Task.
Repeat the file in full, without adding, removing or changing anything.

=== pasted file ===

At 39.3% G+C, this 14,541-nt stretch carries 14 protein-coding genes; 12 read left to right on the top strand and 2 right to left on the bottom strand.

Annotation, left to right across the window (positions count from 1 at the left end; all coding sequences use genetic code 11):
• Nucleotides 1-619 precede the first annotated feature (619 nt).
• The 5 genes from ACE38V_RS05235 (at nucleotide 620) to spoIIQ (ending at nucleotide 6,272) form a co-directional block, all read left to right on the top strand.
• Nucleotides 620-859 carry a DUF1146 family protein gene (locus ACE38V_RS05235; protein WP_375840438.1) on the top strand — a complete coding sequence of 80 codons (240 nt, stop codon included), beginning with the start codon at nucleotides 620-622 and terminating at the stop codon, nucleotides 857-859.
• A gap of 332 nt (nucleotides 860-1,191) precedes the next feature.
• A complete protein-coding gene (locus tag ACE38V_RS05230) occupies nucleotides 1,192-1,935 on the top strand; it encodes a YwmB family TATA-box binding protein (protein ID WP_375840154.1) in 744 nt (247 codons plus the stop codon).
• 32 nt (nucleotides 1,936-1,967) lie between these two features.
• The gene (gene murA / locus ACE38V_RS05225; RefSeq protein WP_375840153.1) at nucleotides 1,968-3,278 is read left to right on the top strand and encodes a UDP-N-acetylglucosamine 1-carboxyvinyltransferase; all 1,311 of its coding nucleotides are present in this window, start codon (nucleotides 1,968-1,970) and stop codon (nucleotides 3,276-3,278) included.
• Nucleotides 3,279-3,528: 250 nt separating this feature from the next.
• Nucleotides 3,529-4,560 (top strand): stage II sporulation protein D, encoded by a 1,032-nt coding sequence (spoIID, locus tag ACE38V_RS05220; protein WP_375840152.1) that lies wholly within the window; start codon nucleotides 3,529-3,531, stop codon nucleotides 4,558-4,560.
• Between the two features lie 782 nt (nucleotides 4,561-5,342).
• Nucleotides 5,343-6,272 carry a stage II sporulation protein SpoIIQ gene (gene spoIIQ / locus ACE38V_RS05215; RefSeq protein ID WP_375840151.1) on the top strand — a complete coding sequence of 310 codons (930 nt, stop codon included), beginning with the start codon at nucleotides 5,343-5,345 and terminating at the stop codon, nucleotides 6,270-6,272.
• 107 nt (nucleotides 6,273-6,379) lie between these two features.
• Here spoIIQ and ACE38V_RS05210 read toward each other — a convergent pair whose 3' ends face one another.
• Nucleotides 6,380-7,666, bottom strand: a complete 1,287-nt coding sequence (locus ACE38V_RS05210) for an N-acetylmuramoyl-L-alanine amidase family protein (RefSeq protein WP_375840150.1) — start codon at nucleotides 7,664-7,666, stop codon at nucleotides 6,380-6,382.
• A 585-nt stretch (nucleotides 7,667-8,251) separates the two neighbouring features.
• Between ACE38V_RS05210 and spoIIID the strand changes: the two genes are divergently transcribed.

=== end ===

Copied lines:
At 39.3% G+C, this 14,541-nt stretch carries 14 protein-coding genes; 12 read left to right on the top strand and 2 right to left on the bottom strand.

Annotation, left to right across the window (positions count from 1 at the left end; all coding sequences use genetic code 11):
• Nucleotides 1-619 precede the first annotated feature (619 nt).
• The 5 genes from ACE38V_RS05235 (at nucleotide 620) to spoIIQ (ending at nucleotide 6,272) form a co-directional block, all read left to right on the top strand.
• Nucleotides 620-859 carry a DUF1146 family protein gene (locus ACE38V_RS05235; protein WP_375840438.1) on the top strand — a complete coding sequence of 80 codons (240 nt, stop codon included), beginning with the start codon at nucleotides 620-622 and terminating at the stop codon, nucleotides 857-859.
• A gap of 332 nt (nucleotides 860-1,191) precedes the next feature.
• A complete protein-coding gene (locus tag ACE38V_RS05230) occupies nucleotides 1,192-1,935 on the top strand; it encodes a YwmB family TATA-box binding protein (protein ID WP_375840154.1) in 744 nt (247 codons plus the stop codon).
• 32 nt (nucleotides 1,936-1,967) lie between these two features.
• The gene (gene murA / locus ACE38V_RS05225; RefSeq protein WP_375840153.1) at nucleotides 1,968-3,278 is read left to right on the top strand and encodes a UDP-N-acetylglucosamine 1-carboxyvinyltransferase; all 1,311 of its coding nucleotides are present in this window, start codon (nucleotides 1,968-1,970) and stop codon (nucleotides 3,276-3,278) included.
• Nucleotides 3,279-3,528: 250 nt separating this feature from the next.
• Nucleotides 3,529-4,560 (top strand): stage II sporulation protein D, encoded by a 1,032-nt coding sequence (spoIID, locus tag ACE38V_RS05220; protein WP_375840152.1) that lies wholly within the window; start codon nucleotides 3,529-3,531, stop codon nucleotides 4,558-4,560.
• Between the two features lie 782 nt (nucleotides 4,561-5,342).
• Nucleotides 5,343-6,272 carry a stage II sporulation protein SpoIIQ gene (gene spoIIQ / locus ACE38V_RS05215; RefSeq protein ID WP_375840151.1) on the top strand — a complete coding sequence of 310 codons (930 nt, stop codon included), beginning with the start codon at nucleotides 5,343-5,345 and terminating at the stop codon, nucleotides 6,270-6,272.
• 107 nt (nucleotides 6,273-6,379) lie between these two features.
• Here spoIIQ and ACE38V_RS05210 read toward each other — a convergent pair whose 3' ends face one another.
• Nucleotides 6,380-7,666, bottom strand: a complete 1,287-nt coding sequence (locus ACE38V_RS05210) for an N-acetylmuramoyl-L-alanine amidase family protein (RefSeq protein WP_375840150.1) — start codon at nucleotides 7,664-7,666, stop codon at nucleotides 6,380-6,382.
• A 585-nt stretch (nucleotides 7,667-8,251) separates the two neighbouring features.
• Between ACE38V_RS05210 and spoIIID the strand changes: the two genes are divergently transcribed.